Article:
Figure 3 shows a sample layout together with the corresponding constraint graph. The constraint graph is a directed graph in which nodes represent edges of layout polygons, while arcs represent a distance constraint between two edges represented by the two end nodes of the arc. For example, an arc from node x1 to node x9 with a length of 10 represents the following distance constraint: x9 – x1 ? 10. A distance can either be a width constraint or a separation constraint. A width constraint determines the minimum width of a certain polygon. It exists between two edges of the same polygon inside the polygon, e.g. [x1, x9] and [x3, x4]. A separation constraint is a constraint between two edges of the same polygon, but outside the polygon, or the edges of two different polygons that determine the minimum separation between these two edges. For example, arcs between [x4, x5] and [x8, x9] are separation constraints. Two artificial edges are added at both extremities to bound edge movement as shown in figure 3(b).
Figure 3. (a) sample layout and (b) the corresponding constraint graph
A path is a series connection of arcs in the same direction with no node touched more than once. As can be seen from Figure 3(b), two paths exist between node x1 and node x9: [x1, x9] with a length of 10 and [x1, x3, x4, x5, x6, x7, x8, x9] with a length of (5+10+5+10+5+10+5)= 50. A compaction path is defined as the longest path between two edges xi, xj, which have a minimum width constraint between them. For example nodes x1, x9 have minimum width constraint between them represented by the arc [x1, x9]. The compaction path between x1, x9 is therefore [x1, x3, x4, x5, x6, x7, x8, x9].
The algorithm aims to find the location of each edge in the layout to minimize the total areas of layout polygons while respecting design rules. It associates location bounds to each edge, in addition to a fixed flag that indicates that this edge can not move anymore.
The algorithm produces a compacted layout with no need to wire length minimization or post processing . It depends mainly on graph-based operations that are more efficient than linear programming matrix operations usually used in wire length minimization. Dealing with edges other than symbols enables the compaction engine to handle any complex device and any complex routing.
Initial layout contains valuable knowledge, and in most cases already verified by fabrication. The migration by compaction keeps the same knowledge (i.e. floor-planning, placement, routing) in the target layout. Layer mapping used in the migration engine allows complex devices to be migrated even to completely different layers.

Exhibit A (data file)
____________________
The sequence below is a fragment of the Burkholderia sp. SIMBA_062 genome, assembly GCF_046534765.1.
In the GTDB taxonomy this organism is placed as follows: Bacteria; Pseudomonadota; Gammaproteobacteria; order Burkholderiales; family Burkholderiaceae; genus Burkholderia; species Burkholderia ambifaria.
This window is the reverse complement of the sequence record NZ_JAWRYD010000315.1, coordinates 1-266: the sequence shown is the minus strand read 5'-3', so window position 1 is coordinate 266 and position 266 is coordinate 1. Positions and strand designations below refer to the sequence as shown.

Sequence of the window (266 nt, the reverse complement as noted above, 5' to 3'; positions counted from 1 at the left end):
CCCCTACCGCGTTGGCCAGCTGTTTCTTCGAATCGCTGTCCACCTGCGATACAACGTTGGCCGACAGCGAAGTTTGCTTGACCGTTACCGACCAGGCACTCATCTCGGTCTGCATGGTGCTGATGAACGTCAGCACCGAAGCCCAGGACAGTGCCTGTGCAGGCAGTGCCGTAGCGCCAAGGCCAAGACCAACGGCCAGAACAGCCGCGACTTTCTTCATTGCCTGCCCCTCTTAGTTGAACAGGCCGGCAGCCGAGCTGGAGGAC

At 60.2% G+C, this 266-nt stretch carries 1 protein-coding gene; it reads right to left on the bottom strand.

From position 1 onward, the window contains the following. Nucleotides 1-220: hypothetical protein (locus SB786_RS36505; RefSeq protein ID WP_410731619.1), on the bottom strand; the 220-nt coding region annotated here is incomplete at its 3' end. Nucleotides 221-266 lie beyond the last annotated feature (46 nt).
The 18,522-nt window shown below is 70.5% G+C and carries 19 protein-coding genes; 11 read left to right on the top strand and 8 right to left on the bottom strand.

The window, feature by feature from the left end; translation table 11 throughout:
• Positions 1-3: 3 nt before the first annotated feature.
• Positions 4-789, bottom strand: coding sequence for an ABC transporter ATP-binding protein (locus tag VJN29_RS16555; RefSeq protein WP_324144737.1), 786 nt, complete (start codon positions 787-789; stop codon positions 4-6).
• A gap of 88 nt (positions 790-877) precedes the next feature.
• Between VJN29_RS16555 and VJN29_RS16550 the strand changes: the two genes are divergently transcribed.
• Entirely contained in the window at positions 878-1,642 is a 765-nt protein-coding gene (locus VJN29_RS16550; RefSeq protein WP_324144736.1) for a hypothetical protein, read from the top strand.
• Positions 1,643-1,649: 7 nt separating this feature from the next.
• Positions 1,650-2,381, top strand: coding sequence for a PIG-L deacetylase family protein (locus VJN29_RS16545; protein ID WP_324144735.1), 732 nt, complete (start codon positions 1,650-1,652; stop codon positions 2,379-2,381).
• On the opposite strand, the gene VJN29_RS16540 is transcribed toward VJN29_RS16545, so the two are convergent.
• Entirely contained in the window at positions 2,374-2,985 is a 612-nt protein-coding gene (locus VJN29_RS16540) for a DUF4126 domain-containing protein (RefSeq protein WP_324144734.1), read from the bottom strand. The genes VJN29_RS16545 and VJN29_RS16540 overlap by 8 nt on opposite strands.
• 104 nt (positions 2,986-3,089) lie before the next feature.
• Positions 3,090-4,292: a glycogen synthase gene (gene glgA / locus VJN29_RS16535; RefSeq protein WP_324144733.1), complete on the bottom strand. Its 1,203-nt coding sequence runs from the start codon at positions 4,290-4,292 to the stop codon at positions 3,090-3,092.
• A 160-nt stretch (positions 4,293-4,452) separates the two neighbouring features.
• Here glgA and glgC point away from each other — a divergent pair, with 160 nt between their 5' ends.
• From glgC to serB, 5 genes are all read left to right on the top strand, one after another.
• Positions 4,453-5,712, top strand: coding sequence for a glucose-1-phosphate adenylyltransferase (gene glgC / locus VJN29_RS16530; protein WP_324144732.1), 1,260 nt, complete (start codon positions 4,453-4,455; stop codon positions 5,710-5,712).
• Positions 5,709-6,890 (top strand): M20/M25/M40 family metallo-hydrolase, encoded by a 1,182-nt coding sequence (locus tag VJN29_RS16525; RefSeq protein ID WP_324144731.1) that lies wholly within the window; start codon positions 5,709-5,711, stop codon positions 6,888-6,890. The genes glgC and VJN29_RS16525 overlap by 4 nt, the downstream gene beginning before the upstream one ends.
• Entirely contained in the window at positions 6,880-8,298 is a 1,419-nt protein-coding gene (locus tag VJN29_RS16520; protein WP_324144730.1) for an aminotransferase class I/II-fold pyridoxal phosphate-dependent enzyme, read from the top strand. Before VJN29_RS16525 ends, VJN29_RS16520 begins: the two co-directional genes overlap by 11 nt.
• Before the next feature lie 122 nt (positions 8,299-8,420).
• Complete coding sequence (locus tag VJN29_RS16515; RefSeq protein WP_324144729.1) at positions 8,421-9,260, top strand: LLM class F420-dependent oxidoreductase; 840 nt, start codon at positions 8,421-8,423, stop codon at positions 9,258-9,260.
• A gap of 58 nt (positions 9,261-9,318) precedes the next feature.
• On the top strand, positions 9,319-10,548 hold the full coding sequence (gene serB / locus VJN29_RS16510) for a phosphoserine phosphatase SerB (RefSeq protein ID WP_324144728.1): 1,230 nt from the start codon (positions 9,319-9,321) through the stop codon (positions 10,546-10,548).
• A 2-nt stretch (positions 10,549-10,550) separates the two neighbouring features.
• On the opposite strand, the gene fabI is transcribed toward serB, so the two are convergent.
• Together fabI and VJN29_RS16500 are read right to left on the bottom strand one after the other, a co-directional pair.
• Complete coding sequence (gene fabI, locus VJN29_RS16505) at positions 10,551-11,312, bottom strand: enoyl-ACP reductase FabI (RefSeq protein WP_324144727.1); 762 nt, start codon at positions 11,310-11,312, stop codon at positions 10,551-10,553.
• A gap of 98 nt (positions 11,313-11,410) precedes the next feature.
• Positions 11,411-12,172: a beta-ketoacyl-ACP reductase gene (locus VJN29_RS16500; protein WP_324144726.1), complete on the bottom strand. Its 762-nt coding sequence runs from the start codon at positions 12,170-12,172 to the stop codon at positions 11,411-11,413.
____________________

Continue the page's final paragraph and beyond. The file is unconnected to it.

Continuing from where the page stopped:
EXAMPLE AND RESULTS
This section shows an industrial test case that has been identified to validate and test the migration tool. This is an integrated RC Oscillator which has been migrated from a 0.6u to a 0.25u process of two different foundries to increase porting challenges. The overall CPU run time for both resizing and layout migration of the design took less than one hour on an Ultra Sparc machine where 80% of the time is consumed by the layout migration engine.
Integrated RC Oscillator.
Figure 4. Oscillator Frequency vs supply
Figure 5. Oscillator Frequency vs temperature
This is an integrated astable oscillator that produces a 1 MHz output frequency. It has an output frequency with very high stability versus temperature sweep from –55 to 125°C. The output frequency is very stable as well with supply variations from 2.5 to 5.5V. The oscillator contains several blocks such as a bandgap reference, some biasing cells, a digital decoder used for trimming, an amplifier and a couple of comparators. The number of devices inside this circuit is around 500. The migration of the design from 0.6u to 0.25u took 1 week including corner simulation and post layout verification. Figure 4 and Figure 5 show simulation results of the source and migrated oscillator versus temperature and supply voltage sweep respectively. The maximum variation in frequency between the source and target designs is less than 1% when sweeping over the temperature and less than 4% for supply change. This is an acceptable variation especially that the oscillator has a trimming circuitry that enables fine adjustments over the frequency of the oscillator. Figure 6 shows the source layout with an area of around 93600u2 while Figure 7 shows the retargeted layout with an area of around 86400u2 saving around 8% which is less than the previous examples due to the large area occupied by passive devices.
Figure 6. Oscillator layout in 0.6u technology
Figure 7. Oscillator layout in 0.25u technology
This paper described an innovative method for the reuse of analog circuits; this method includes both a circuit sizing engine for circuit migration and a layout-retargeting engine. The circuit-sizing engine is based on design extraction and device performance mapping. The layout engine is based on a modified edge-based compaction algorithm. Both netlist and layout engines are efficient with small cells as well as macro-functions and have proven to be very fast. The validation of the tool has been demonstrated by retargeting and fabricating a real design through an industrial partnership.